stakeout

[ steyk-out ]
/ ˈsteɪkˌaʊt /

noun

the surveillance of a location by the police, as in anticipation of a crime or the arrival of a wanted person.
the place from which such surveillance is carried out.
something that is bounded or separated by or as if by stakes, especially property, territory, or the like that one identifies or claims as one's own.

Origin of stakeout

First recorded in 1940–45; noun use of verb phrase stake out
Dictionary.com Unabridged Based on the Random House Unabridged Dictionary, © Random House, Inc. 2019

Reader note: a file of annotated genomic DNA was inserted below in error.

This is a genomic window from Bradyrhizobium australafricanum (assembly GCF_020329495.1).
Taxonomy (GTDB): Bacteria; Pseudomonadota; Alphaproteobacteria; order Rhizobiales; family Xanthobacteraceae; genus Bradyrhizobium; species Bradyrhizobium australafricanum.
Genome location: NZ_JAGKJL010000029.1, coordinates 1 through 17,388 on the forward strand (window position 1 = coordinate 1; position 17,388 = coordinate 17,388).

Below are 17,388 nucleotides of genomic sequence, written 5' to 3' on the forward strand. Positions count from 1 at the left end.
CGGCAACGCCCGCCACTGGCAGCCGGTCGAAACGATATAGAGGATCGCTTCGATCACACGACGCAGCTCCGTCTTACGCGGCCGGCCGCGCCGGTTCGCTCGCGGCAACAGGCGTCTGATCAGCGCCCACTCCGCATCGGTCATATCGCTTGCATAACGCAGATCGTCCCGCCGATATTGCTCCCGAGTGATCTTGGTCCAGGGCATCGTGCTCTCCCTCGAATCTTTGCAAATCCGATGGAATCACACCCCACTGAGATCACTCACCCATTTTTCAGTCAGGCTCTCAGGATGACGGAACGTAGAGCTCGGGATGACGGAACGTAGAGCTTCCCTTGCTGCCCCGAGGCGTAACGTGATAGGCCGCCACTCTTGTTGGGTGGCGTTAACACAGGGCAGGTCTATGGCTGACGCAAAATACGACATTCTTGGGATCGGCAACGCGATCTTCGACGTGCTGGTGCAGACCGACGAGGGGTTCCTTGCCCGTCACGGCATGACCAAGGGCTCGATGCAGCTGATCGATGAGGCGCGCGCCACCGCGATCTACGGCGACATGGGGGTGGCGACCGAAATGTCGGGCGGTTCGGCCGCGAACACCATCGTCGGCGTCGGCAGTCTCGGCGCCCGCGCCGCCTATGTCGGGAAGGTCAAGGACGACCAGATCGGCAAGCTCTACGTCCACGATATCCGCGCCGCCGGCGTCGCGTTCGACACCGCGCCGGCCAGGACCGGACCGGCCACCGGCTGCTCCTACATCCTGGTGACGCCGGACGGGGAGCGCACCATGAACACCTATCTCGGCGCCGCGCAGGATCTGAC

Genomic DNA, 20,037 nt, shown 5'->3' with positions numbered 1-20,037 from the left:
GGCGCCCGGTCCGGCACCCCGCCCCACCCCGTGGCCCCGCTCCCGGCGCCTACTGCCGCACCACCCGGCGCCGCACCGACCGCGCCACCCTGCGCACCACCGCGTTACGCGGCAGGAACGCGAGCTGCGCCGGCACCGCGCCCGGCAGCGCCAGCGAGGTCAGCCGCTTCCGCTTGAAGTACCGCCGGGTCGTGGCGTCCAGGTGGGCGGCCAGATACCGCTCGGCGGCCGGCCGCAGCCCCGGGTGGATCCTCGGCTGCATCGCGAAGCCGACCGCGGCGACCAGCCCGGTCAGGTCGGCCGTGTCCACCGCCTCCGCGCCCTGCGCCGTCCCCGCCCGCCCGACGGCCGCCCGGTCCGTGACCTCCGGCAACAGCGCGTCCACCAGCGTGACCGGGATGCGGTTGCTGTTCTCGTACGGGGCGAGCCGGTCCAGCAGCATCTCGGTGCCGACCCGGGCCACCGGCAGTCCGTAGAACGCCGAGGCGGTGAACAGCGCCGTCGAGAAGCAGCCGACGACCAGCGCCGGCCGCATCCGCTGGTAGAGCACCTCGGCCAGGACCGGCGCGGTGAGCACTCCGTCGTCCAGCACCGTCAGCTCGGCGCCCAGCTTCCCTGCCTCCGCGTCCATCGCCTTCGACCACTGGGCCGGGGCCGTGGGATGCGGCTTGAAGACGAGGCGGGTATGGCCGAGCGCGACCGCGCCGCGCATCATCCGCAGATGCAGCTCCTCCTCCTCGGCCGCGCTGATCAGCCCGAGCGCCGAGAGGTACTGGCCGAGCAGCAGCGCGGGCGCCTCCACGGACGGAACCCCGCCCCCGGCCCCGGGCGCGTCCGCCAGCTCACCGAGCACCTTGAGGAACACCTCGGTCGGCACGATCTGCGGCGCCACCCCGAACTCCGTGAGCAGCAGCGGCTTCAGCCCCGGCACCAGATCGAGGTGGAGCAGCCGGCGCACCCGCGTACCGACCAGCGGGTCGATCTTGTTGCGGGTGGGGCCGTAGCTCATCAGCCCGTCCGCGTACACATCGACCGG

Examples from the Web for stakeout

  • When you're a reporter it's a stakeout; when you're a blogger, it's just stalking.

    The Year (Ahead) in Media|Rachel Sklar|January 2, 2009|DAILY BEAST
  • It's your first time with this stakeout business, that's all.

    Sight Gag|Laurence Mark Janifer

British Dictionary definitions for stakeout

stakeout

/ (ˈsteɪkaʊt) slang, mainly US and Canadian /

noun

a police surveillance of an area, house, or criminal suspect
an area or house kept under such surveillance

verb stake out

(tr, adverb) to keep under surveillance
Collins English Dictionary - Complete & Unabridged 2012 Digital Edition © William Collins Sons & Co. Ltd. 1979, 1986 © HarperCollins Publishers 1998, 2000, 2003, 2005, 2006, 2007, 2009, 2012